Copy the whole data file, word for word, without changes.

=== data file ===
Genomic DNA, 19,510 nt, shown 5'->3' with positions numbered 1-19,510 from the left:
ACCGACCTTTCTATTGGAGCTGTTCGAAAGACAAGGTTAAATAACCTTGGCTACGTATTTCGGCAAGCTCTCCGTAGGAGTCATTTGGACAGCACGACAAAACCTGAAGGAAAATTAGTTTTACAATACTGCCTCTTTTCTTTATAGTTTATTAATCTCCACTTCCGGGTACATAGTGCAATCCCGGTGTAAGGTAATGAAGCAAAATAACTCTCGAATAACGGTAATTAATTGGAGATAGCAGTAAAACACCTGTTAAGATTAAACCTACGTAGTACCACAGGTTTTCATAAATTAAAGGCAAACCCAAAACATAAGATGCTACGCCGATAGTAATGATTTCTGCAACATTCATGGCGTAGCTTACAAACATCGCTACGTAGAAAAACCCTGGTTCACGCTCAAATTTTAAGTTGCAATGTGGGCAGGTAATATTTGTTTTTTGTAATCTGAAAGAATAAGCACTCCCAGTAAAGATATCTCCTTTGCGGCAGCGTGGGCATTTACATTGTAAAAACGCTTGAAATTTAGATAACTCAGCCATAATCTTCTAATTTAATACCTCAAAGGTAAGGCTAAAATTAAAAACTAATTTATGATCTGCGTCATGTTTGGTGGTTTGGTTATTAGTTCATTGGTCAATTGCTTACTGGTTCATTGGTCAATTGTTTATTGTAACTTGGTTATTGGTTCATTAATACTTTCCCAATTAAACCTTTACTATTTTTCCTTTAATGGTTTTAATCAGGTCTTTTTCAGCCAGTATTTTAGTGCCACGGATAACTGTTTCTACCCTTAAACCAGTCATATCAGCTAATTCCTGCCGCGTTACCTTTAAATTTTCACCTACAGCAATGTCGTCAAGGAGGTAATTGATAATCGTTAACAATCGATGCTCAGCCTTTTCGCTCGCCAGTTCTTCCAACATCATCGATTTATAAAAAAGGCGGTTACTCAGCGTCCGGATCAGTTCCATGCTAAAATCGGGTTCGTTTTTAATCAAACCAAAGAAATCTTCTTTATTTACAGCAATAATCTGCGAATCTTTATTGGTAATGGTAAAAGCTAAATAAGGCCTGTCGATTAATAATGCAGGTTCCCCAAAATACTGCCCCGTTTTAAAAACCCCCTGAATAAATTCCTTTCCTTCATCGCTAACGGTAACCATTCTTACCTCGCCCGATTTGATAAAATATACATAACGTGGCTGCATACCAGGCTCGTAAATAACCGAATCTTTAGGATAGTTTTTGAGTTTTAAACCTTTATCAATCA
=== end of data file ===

Genomic DNA, 19,510 nt, shown 5'->3' with positions numbered 1-19,510 from the left:
ACCGACCTTTCTATTGGAGCTGTTCGAAAGACAAGGTTAAATAACCTTGGCTACGTATTTCGGCAAGCTCTCCGTAGGAGTCATTTGGACAGCACGACAAAACCTGAAGGAAAATTAGTTTTACAATACTGCCTCTTTTCTTTATAGTTTATTAATCTCCACTTCCGGGTACATAGTGCAATCCCGGTGTAAGGTAATGAAGCAAAATAACTCTCGAATAACGGTAATTAATTGGAGATAGCAGTAAAACACCTGTTAAGATTAAACCTACGTAGTACCACAGGTTTTCATAAATTAAAGGCAAACCCAAAACATAAGATGCTACGCCGATAGTAATGATTTCTGCAACATTCATGGCGTAGCTTACAAACATCGCTACGTAGAAAAACCCTGGTTCACGCTCAAATTTTAAGTTGCAATGTGGGCAGGTAATATTTGTTTTTTGTAATCTGAAAGAATAAGCACTCCCAGTAAAGATATCTCCTTTGCGGCAGCGTGGGCATTTACATTGTAAAAACGCTTGAAATTTAGATAACTCAGCCATAATCTTCTAATTTAATACCTCAAAGGTAAGGCTAAAATTAAAAACTAATTTATGATCTGCGTCATGTTTGGTGGTTTGGTTATTAGTTCATTGGTCAATTGCTTACTGGTTCATTGGTCAATTGTTTATTGTAACTTGGTTATTGGTTCATTAATACTTTCCCAATTAAACCTTTACTATTTTTCCTTTAATGGTTTTAATCAGGTCTTTTTCAGCCAGTATTTTAGTGCCACGGATAACTGTTTCTACCCTTAAACCAGTCATATCAGCTAATTCCTGCCGCGTTACCTTTAAATTTTCACCTACAGCAATGTCGTCAAGGAGGTAATTGATAATCGTTAACAATCGATGCTCAGCCTTTTCGCTCGCCAGTTCTTCCAACATCATCGATTTATAAAAAAGGCGGTTACTCAGCGTCCGGATCAGTTCCATGCTAAAATCGGGTTCGTTTTTAATCAAACCAAAGAAATCTTCTTTATTTACAGCAATAATCTGCGAATCTTTATTGGTAATGGTAAAAGCTAAATAAGGCCTGTCGATTAATAATGCAGGTTCCCCAAAATACTGCCCCGTTTTAAAAACCCCCTGAATAAATTCCTTTCCTTCATCGCTAACGGTAACCATTCTTACCTCGCCCGATTTGATAAAATATACATAACGTGGCTGCATACCAGGCTCGTAAATAACCGAATCTTTAGGATAGTTTTTGAGTTTTAAACCTTTATCAATCA